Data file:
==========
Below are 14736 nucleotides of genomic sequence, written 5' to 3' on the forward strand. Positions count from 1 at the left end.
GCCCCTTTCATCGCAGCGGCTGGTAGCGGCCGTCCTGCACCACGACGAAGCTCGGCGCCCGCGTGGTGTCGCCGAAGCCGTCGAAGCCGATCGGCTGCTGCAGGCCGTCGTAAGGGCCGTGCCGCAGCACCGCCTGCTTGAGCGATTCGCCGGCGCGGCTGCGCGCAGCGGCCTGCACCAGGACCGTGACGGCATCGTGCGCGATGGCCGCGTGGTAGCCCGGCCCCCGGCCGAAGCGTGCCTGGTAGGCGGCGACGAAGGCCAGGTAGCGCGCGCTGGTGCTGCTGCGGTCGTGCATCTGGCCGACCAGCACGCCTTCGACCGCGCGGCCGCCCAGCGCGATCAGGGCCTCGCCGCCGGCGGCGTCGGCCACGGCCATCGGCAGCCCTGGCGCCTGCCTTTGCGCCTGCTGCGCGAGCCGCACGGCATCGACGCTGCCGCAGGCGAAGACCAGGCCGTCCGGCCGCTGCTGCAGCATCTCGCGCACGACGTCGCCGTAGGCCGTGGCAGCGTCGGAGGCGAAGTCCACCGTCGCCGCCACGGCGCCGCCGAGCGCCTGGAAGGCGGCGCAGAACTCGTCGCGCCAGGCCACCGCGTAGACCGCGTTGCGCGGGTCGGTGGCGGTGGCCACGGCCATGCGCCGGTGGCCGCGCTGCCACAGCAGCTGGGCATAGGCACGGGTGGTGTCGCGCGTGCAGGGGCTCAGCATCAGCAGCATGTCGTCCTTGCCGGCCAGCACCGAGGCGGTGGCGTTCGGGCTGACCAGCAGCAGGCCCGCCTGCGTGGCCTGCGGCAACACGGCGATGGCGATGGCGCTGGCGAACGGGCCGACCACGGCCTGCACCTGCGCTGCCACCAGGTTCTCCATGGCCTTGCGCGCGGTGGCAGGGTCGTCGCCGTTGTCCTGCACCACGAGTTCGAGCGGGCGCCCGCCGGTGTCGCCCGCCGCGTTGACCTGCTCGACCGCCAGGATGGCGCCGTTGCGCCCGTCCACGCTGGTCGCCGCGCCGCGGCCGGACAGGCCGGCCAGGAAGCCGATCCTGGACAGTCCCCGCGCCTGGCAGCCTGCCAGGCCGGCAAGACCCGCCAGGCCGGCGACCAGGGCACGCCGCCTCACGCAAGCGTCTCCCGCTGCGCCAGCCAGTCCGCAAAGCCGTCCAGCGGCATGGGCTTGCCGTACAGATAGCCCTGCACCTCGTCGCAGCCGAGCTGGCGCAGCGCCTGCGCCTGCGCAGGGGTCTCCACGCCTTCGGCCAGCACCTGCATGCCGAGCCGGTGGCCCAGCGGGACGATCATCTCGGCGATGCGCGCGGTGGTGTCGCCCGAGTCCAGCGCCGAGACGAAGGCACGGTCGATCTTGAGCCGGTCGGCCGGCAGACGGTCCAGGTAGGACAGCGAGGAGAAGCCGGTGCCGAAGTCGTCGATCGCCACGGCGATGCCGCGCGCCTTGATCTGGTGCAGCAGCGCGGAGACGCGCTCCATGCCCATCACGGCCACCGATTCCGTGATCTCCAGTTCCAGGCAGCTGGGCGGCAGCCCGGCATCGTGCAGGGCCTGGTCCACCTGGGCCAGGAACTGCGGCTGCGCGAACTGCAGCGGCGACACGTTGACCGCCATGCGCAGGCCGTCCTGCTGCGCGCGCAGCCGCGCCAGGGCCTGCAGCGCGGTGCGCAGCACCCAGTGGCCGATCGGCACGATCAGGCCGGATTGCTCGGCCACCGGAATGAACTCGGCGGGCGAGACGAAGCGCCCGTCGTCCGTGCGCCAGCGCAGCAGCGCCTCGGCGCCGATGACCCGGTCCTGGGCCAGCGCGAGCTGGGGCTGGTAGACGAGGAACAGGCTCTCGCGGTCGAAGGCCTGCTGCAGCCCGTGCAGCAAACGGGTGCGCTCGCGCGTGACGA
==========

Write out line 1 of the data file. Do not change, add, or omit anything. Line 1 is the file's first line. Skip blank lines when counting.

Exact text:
Below are 14736 nucleotides of genomic sequence, written 5' to 3' on the forward strand. Positions count from 1 at the left end.